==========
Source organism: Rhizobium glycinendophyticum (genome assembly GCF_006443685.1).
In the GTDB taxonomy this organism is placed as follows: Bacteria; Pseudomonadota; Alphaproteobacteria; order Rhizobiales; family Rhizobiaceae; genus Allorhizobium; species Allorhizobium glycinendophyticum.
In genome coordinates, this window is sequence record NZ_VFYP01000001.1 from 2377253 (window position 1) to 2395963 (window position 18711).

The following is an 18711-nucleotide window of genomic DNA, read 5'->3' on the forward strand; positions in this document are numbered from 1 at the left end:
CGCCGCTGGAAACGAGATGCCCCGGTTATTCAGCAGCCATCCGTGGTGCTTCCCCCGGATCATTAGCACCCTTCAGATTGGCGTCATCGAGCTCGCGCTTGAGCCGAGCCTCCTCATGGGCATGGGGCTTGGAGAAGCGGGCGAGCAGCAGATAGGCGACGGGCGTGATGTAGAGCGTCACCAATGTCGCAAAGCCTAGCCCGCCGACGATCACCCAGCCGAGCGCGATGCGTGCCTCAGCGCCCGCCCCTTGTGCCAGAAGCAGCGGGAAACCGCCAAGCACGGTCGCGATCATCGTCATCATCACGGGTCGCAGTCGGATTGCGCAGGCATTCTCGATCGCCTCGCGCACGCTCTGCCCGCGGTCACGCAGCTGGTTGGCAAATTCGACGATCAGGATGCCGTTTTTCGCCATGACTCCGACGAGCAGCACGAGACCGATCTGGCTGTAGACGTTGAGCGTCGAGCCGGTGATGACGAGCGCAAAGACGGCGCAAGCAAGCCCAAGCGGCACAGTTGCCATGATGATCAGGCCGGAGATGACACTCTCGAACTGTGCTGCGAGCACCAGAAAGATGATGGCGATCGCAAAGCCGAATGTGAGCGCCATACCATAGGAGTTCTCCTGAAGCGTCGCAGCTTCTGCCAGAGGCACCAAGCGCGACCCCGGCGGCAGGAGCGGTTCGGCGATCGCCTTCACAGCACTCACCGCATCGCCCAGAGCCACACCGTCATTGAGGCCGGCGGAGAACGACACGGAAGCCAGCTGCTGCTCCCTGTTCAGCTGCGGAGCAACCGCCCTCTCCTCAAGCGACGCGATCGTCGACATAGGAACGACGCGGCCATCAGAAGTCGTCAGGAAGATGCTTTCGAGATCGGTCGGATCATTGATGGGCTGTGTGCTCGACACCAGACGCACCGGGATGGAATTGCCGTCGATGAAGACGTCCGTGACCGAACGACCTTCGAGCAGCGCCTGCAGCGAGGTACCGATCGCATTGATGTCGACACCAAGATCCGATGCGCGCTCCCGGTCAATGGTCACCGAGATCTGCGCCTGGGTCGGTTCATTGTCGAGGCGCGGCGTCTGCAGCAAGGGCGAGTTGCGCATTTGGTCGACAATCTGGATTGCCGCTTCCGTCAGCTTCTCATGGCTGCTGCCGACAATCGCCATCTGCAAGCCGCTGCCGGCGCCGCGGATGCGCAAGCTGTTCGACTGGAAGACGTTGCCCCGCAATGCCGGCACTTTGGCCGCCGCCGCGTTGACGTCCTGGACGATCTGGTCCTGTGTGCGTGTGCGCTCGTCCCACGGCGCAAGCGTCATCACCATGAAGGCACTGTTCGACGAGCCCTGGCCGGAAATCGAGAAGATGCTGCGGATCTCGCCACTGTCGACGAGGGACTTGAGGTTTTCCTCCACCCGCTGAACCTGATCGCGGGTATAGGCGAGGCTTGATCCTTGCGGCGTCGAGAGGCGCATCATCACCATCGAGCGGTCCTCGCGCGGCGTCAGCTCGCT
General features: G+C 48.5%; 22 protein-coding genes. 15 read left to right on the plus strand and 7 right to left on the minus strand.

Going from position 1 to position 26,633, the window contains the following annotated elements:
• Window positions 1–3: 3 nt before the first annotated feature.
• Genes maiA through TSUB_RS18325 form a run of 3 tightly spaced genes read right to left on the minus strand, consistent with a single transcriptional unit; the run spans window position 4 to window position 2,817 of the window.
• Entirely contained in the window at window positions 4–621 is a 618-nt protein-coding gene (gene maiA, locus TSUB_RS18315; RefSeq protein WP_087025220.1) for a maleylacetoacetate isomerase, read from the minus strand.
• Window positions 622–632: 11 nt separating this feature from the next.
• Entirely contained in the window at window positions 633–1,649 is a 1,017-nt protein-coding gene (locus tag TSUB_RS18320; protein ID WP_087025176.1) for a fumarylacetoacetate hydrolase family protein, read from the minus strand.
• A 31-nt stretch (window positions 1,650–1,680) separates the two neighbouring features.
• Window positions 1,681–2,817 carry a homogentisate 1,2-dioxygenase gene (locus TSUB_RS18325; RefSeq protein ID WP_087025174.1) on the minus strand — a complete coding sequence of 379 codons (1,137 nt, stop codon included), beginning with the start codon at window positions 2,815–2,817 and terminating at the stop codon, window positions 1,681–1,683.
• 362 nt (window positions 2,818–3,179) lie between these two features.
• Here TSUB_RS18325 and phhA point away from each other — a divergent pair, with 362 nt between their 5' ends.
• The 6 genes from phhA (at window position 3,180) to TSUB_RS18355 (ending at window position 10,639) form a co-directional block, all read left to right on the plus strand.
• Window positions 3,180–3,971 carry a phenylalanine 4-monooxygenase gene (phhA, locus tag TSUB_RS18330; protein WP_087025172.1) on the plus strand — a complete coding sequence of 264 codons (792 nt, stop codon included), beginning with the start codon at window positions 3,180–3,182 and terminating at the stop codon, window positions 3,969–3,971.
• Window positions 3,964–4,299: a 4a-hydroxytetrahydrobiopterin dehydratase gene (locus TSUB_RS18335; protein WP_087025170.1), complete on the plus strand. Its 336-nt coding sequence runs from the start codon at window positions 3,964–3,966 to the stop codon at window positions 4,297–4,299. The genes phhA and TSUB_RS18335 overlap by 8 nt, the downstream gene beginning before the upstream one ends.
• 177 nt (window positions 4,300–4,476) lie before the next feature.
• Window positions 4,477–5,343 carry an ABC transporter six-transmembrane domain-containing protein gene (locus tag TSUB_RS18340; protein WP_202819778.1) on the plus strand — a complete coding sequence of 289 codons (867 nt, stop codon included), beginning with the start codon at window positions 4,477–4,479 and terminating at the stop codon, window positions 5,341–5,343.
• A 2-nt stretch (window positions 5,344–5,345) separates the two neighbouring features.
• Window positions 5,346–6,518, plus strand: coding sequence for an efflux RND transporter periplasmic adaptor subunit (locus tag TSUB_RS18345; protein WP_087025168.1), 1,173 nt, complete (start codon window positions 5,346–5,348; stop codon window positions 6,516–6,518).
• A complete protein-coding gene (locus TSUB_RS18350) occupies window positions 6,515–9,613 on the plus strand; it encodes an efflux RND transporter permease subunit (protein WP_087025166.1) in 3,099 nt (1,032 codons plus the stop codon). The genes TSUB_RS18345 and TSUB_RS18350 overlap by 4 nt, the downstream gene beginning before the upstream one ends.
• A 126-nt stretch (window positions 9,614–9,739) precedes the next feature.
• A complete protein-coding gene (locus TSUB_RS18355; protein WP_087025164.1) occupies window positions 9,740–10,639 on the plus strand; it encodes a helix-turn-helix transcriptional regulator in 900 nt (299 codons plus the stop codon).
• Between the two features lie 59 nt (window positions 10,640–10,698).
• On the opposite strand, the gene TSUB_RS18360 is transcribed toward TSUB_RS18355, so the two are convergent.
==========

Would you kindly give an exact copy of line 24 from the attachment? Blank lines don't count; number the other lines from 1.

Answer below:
• A complete protein-coding gene (locus TSUB_RS18350) occupies window positions 6,515–9,613 on the plus strand; it encodes an efflux RND transporter permease subunit (protein WP_087025166.1) in 3,099 nt (1,032 codons plus the stop codon). The genes TSUB_RS18345 and TSUB_RS18350 overlap by 4 nt, the downstream gene beginning before the upstream one ends.